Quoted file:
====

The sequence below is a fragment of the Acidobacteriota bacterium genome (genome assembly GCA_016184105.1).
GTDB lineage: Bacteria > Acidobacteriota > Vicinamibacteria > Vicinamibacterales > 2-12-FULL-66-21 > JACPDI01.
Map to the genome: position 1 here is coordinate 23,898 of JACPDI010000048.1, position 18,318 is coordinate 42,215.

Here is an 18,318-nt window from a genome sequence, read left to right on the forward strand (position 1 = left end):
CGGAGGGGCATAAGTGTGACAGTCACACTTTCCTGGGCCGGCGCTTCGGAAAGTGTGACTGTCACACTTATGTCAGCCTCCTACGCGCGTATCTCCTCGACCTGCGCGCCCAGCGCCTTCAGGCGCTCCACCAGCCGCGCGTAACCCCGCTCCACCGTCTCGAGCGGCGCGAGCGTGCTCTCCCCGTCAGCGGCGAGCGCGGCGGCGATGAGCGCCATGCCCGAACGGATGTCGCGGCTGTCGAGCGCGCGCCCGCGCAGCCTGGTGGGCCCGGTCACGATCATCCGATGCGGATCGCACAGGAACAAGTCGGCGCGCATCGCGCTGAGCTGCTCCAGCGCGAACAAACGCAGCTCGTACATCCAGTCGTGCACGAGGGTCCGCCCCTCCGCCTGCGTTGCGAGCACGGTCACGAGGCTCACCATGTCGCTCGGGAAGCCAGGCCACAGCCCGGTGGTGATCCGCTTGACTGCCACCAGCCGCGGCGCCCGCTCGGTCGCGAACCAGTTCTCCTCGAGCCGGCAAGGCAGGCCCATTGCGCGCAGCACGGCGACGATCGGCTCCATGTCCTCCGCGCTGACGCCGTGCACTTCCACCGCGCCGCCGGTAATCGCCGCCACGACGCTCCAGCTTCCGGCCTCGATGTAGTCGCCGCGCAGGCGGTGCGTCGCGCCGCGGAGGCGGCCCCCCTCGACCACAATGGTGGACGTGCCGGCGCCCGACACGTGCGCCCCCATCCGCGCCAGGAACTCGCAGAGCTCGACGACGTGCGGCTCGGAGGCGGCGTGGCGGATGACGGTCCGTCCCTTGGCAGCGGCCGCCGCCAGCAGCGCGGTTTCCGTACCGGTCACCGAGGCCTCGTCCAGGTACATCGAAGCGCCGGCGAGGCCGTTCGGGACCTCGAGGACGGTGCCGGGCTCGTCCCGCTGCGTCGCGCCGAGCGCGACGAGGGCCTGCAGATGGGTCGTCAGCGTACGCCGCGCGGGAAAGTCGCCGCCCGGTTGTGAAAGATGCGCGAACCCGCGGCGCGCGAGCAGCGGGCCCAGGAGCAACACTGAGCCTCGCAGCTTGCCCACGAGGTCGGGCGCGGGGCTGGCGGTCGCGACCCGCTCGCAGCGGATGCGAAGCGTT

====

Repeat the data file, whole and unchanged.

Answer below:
The sequence below is a fragment of the Acidobacteriota bacterium genome (genome assembly GCA_016184105.1).
GTDB lineage: Bacteria > Acidobacteriota > Vicinamibacteria > Vicinamibacterales > 2-12-FULL-66-21 > JACPDI01.
Map to the genome: position 1 here is coordinate 23,898 of JACPDI010000048.1, position 18,318 is coordinate 42,215.

Here is an 18,318-nt window from a genome sequence, read left to right on the forward strand (position 1 = left end):
CGGAGGGGCATAAGTGTGACAGTCACACTTTCCTGGGCCGGCGCTTCGGAAAGTGTGACTGTCACACTTATGTCAGCCTCCTACGCGCGTATCTCCTCGACCTGCGCGCCCAGCGCCTTCAGGCGCTCCACCAGCCGCGCGTAACCCCGCTCCACCGTCTCGAGCGGCGCGAGCGTGCTCTCCCCGTCAGCGGCGAGCGCGGCGGCGATGAGCGCCATGCCCGAACGGATGTCGCGGCTGTCGAGCGCGCGCCCGCGCAGCCTGGTGGGCCCGGTCACGATCATCCGATGCGGATCGCACAGGAACAAGTCGGCGCGCATCGCGCTGAGCTGCTCCAGCGCGAACAAACGCAGCTCGTACATCCAGTCGTGCACGAGGGTCCGCCCCTCCGCCTGCGTTGCGAGCACGGTCACGAGGCTCACCATGTCGCTCGGGAAGCCAGGCCACAGCCCGGTGGTGATCCGCTTGACTGCCACCAGCCGCGGCGCCCGCTCGGTCGCGAACCAGTTCTCCTCGAGCCGGCAAGGCAGGCCCATTGCGCGCAGCACGGCGACGATCGGCTCCATGTCCTCCGCGCTGACGCCGTGCACTTCCACCGCGCCGCCGGTAATCGCCGCCACGACGCTCCAGCTTCCGGCCTCGATGTAGTCGCCGCGCAGGCGGTGCGTCGCGCCGCGGAGGCGGCCCCCCTCGACCACAATGGTGGACGTGCCGGCGCCCGACACGTGCGCCCCCATCCGCGCCAGGAACTCGCAGAGCTCGACGACGTGCGGCTCGGAGGCGGCGTGGCGGATGACGGTCCGTCCCTTGGCAGCGGCCGCCGCCAGCAGCGCGGTTTCCGTACCGGTCACCGAGGCCTCGTCCAGGTACATCGAAGCGCCGGCGAGGCCGTTCGGGACCTCGAGGACGGTGCCGGGCTCGTCCCGCTGCGTCGCGCCGAGCGCGACGAGGGCCTGCAGATGGGTCGTCAGCGTACGCCGCGCGGGAAAGTCGCCGCCCGGTTGTGAAAGATGCGCGAACCCGCGGCGCGCGAGCAGCGGGCCCAGGAGCAACACTGAGCCTCGCAGCTTGCCCACGAGGTCGGGCGCGGGGCTGGCGGTCGCGACCCGCTCGCAGCGGATGCGAAGCGTT